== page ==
It is serendipitous that the Missouri Legislature has gone back to work this month, just in time for the kick-off of national School Choice Week (Jan. 22). One of the many challenges our lawmakers face is what to do regarding the Saint Louis and Kansas City public school districts. The Missouri Supreme Court ruled in the Turner
decision that students in unaccredited school districts have a right to enroll in a nearby accredited district. Unfortunately, the suburban districts have made it clear that they will not accept these students in any significant numbers. Thus, thousands of city students and their parents are in limbo while lawsuits are litigated.
The good news is that two high-performing school districts have offered to take these students in large numbers. These districts do a great job of educating high poverty and minority children, and do so at much less than the $15,000 and $16,000 per attending student spent in Kansas City and Saint Louis, respectively. Moreover,
decades of social science research has demonstrated that the types of schools that these districts run are exceptionally good at educating poor urban youth. So why isn’t our legislature rushing to take advantage of this remedy? The districts in question are the Saint Louis and Kansas City dioceses. This high-quality yet affordable option is off the table.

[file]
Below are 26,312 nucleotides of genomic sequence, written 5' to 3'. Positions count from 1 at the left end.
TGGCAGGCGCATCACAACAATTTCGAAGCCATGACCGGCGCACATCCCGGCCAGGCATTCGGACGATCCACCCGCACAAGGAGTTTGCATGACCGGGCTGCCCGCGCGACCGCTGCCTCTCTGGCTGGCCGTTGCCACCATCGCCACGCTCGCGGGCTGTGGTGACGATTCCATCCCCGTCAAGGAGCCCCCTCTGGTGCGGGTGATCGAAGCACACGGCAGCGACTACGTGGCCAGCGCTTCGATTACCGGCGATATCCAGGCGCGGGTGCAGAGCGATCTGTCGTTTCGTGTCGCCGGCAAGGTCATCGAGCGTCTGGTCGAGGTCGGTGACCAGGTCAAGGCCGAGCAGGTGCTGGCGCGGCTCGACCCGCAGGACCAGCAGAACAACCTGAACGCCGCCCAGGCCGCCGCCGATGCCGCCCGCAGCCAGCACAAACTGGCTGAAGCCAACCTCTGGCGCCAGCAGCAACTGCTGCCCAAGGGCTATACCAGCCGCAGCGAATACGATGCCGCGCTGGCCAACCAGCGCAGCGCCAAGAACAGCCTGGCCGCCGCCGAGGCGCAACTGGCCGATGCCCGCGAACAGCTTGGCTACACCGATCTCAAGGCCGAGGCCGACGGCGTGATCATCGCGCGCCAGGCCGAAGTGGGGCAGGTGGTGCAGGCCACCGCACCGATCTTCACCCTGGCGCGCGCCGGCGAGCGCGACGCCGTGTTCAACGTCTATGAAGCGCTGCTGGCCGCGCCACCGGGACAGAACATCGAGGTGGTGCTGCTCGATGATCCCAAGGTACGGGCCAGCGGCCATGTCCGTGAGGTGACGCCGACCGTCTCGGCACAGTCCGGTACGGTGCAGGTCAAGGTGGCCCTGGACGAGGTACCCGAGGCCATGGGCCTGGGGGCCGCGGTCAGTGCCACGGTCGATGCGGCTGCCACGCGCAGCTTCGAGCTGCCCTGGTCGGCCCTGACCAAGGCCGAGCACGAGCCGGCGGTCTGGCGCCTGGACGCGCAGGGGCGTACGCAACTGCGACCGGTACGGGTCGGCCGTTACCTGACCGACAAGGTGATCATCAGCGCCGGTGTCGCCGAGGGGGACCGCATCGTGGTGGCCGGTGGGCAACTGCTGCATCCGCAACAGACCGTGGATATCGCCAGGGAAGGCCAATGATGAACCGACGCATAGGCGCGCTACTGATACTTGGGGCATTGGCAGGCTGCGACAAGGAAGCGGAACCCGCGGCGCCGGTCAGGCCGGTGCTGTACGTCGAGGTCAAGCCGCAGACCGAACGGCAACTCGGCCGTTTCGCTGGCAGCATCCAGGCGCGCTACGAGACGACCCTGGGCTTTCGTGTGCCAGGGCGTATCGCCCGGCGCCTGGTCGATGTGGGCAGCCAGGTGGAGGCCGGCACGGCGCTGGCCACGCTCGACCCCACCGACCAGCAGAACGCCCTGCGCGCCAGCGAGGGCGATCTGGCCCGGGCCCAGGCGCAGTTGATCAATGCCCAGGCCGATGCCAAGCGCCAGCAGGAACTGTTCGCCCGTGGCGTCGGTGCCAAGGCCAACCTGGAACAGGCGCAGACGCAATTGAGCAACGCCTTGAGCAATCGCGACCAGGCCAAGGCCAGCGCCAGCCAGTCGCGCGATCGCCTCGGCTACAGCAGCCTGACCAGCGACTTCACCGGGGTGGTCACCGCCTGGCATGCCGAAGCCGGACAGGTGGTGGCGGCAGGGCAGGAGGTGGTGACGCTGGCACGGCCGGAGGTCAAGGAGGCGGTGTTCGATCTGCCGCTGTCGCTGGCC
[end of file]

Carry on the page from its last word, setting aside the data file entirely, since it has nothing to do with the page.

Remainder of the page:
Why? Opponents argue that it is inappropriate to provide public funds for private religious schools. Indeed, strong language to that effect — Blaine Amendments, named in honor of the Maine senator who led the movement — was placed in Missouri’s and some other state constitutions in the late-19th century precisely to prevent public monies from flowing to Catholic schools.
This is an excerpt from an article written for the Show-Me Institute by Michael Podgursky, an MU economics professor.